The Caretakers of Machu Picchu

The Caretakers of Machu Picchu

Anthropologist Fernando Astete and his staff often receive well-deserved accolades for their work running the day-to-day operations of Machu Picchu, as well as overseeing the protection and preservation of the Inca citadel.

Fernando Astete, director of the Machu Picchu Archaeological Park, is also an accomplished archaeologist.

Fernando Astete, director of the Machu Picchu Archaeological Park

But readers of El Comercio on Friday got to see just how seriously eight mountaineering members of Astete’s crew take their jobs. They put their lives on the line — literally — to prevent vegetation from growing in-between the sheer retaining walls.

Caretakers of Machu Picchu: Roberto Ccahua hangs, suspended, against the sheer eastern wall of Machu Picchu. He is pulling away vegetation to reveal the white granite stone face of the Inca citadel. Beneath him is a chasm that gives way thousands of feet below to the Vilcanota River. Photo: El Comercio

Roberto Ccahua hangs, suspended, against the sheer eastern wall of Machu Picchu. He is pulling away vegetation to reveal the white granite stone face of the Inca citadel. Beneath him is a chasm that gives way thousands of feet below to the Vilcanota River. Photo: El Comercio

Machu Picchu is under constant pressure from the encroaching jungle, which if left unabated, would deteriorate the masterful stonework, much of which has been restored since the 1970s.

Astete’s park staff have also been working the past three years, clearing the Andenes Orientales (Eastern Terraces) of Machu Picchu. Last  October, El Comercio ran a story about that project, which also includes the clearing and restoration of the Inca site of Inkaraqay. That site is located on the virtually inaccessible and nearly vertical side of the Huayna Picchu, the peak that looms over Machu Picchu.

Inkaraqay

Inkaraqay, an Inca complex located on the virtually inaccessible and nearly vertical side of the Huayna Picchu mountain peak, which looms over Machu Picchu. Photo: El Comercio / Roxabel Ramón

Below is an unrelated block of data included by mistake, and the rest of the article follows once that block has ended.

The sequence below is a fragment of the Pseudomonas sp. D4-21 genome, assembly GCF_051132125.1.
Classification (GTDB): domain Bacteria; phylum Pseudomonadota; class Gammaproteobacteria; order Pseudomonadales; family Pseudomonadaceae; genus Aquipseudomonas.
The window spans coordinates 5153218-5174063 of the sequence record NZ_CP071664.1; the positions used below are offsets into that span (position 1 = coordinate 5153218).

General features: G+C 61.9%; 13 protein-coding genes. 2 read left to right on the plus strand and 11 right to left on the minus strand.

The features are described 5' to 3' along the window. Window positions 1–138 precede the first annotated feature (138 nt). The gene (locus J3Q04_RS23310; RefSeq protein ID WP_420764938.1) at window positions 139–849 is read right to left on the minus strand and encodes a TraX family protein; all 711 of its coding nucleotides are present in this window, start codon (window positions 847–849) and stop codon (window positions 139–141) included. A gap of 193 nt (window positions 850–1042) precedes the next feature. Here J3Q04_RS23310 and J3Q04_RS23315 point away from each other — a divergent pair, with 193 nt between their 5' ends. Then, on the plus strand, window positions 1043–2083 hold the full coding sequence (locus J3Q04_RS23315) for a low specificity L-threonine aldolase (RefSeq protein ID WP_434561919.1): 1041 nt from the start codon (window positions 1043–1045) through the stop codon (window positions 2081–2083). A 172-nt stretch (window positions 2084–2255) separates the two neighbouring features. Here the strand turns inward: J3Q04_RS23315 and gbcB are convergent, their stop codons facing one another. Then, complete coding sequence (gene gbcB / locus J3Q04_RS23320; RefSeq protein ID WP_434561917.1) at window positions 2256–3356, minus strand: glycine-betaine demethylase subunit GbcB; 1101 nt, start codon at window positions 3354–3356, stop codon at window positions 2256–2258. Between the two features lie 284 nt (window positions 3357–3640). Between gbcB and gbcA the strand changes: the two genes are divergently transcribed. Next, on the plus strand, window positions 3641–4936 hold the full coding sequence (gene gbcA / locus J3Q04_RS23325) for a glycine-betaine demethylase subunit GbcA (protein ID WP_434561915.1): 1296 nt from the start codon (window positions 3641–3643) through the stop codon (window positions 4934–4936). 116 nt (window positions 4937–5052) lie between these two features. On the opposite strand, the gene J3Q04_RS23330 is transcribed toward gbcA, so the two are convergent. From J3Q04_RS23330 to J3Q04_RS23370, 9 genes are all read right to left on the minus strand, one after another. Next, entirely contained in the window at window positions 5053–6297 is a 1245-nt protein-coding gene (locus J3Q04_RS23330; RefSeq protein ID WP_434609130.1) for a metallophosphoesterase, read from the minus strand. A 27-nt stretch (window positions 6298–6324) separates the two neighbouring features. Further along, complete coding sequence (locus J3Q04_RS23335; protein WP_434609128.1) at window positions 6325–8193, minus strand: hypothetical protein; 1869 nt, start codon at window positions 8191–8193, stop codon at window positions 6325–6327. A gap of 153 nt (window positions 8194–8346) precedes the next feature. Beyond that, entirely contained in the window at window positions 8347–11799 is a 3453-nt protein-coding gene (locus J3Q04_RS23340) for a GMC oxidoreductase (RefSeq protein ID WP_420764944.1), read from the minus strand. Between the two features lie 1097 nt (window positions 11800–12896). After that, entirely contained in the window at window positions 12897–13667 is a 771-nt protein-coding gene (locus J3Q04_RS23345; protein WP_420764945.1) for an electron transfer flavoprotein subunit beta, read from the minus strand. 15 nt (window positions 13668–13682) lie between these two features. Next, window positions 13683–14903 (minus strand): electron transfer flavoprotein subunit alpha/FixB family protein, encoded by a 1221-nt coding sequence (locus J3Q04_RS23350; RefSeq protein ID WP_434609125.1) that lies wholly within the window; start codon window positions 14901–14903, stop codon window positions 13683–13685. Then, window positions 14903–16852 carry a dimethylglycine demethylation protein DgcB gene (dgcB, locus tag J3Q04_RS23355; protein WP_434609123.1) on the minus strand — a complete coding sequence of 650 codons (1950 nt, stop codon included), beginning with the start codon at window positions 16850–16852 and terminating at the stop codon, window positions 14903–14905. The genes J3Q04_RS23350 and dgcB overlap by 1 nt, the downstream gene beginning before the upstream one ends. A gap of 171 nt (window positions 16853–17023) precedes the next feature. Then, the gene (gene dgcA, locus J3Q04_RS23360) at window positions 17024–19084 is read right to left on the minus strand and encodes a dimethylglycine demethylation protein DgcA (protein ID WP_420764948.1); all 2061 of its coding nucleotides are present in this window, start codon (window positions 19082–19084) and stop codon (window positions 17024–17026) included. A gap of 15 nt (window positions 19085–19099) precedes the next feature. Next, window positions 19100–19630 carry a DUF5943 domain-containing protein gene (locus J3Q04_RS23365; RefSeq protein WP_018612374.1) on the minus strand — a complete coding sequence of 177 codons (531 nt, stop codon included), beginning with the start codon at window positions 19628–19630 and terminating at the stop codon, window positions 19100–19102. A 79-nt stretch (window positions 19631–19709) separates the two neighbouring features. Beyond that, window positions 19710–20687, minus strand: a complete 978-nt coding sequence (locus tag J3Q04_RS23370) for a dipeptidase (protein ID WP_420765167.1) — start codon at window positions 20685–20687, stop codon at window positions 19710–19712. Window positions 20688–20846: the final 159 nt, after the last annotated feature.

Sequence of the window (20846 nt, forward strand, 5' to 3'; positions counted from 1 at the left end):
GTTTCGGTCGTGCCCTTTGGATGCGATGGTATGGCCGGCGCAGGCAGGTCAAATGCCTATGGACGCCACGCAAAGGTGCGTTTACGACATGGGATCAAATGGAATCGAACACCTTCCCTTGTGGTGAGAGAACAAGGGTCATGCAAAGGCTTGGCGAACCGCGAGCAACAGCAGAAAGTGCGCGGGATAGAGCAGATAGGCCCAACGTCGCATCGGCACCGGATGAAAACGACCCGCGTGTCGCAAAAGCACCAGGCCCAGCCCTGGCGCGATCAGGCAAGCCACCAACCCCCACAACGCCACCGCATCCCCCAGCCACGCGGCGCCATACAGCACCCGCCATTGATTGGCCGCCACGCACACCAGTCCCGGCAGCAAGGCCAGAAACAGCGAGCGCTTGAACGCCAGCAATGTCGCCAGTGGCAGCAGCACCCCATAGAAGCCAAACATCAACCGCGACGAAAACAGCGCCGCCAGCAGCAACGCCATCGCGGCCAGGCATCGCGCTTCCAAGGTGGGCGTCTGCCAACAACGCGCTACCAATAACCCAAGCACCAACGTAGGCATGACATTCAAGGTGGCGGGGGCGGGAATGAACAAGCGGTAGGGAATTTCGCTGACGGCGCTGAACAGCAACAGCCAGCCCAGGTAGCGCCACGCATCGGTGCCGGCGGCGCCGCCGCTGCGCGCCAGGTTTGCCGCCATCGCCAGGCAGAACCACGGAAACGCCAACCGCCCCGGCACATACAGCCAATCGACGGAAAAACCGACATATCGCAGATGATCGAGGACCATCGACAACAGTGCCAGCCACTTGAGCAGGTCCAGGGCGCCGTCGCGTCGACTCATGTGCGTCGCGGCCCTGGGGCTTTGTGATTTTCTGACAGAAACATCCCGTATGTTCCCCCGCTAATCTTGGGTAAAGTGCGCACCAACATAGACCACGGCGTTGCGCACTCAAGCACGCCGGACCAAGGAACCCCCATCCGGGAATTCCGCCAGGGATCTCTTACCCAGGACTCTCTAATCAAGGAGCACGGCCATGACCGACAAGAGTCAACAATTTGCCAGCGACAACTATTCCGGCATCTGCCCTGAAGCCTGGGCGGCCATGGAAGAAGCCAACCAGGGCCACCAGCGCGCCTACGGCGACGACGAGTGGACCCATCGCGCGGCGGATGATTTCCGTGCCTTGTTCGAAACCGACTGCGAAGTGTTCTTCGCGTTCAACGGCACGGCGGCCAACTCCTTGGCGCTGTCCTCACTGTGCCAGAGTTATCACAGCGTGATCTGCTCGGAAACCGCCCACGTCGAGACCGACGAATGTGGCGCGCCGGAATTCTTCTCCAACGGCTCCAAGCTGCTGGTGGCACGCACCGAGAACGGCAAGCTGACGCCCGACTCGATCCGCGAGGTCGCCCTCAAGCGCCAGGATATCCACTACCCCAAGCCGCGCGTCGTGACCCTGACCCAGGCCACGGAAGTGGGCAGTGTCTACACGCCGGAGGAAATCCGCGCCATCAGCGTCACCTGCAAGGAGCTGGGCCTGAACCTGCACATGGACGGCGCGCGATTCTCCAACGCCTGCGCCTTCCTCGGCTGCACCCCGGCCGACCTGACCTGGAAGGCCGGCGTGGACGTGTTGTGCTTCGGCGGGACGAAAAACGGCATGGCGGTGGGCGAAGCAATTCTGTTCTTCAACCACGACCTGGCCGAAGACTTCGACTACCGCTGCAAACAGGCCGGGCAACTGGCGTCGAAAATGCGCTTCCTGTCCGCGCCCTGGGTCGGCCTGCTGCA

The plan is to eventually integrate both Inkaraqay and the Andenes Orientales into the Machu Picchu Archaelogical Park and make them accessible to visitors.

These new areas being opened on the lower flank of Machu Picchu, under Huayna Picchu, demonstrate what archaeologist and historians long suspected.

“Machu Picchu was much larger than what we can see today,” archaeologist Guillermo Cock told Peruvian Travel Trends. “Those areas are being cleaned and people are going to have access there.”

To hear a podcast of the full interview with Guillermo Cock, talking about the new areas opening up at Machu Picchu and the upcoming 100th anniversary of Hiram Bingham’s “discovery” of the citadel in 1911, visit us on our Facebook page:
www.facebook.com/PeruVacations

 

 

 

Authored by: Rick Vecchio

Rick Vecchio, Fertur’s director of development and marketing, was educated at the New School for Social Research and Columbia Graduate School of Journalism. He worked for Pacifica Radio WBAI and as a daily reporter for newspapers in New Jersey, New York and Massachusetts. Then in 1996, he decided it was time to realize a life-long dream of traveling to Peru. He never went back.

While serving as Peru country manager for the South American Explorers from 1997-1999, he fell in love with Fertur’s founder, Siduith Ferrer, and they married. Over the next six years, he worked as a correspondent for The Associated Press. Meanwhile, Siduith built the business, which he joined in January 2007.

Now he designs custom educational and adventure tour packages for corporate and institutional clients, oversees Fertur’s Internet platform and occasionally leads special trips, always with an eye open for a good story to write about.

There is 1 comment for this article
  1. Jane bratcher at 3:26 pm

    I am Jane….I study About the Fallen Angels and the Giants. I’m watching you on Unearthed…..why want you tell people the Giants really built these cities. The knowledge of building these stone buildings had to come from the Fallen Angels. I would like to hear from you on this.
    Thank you
    Jane Bratcher

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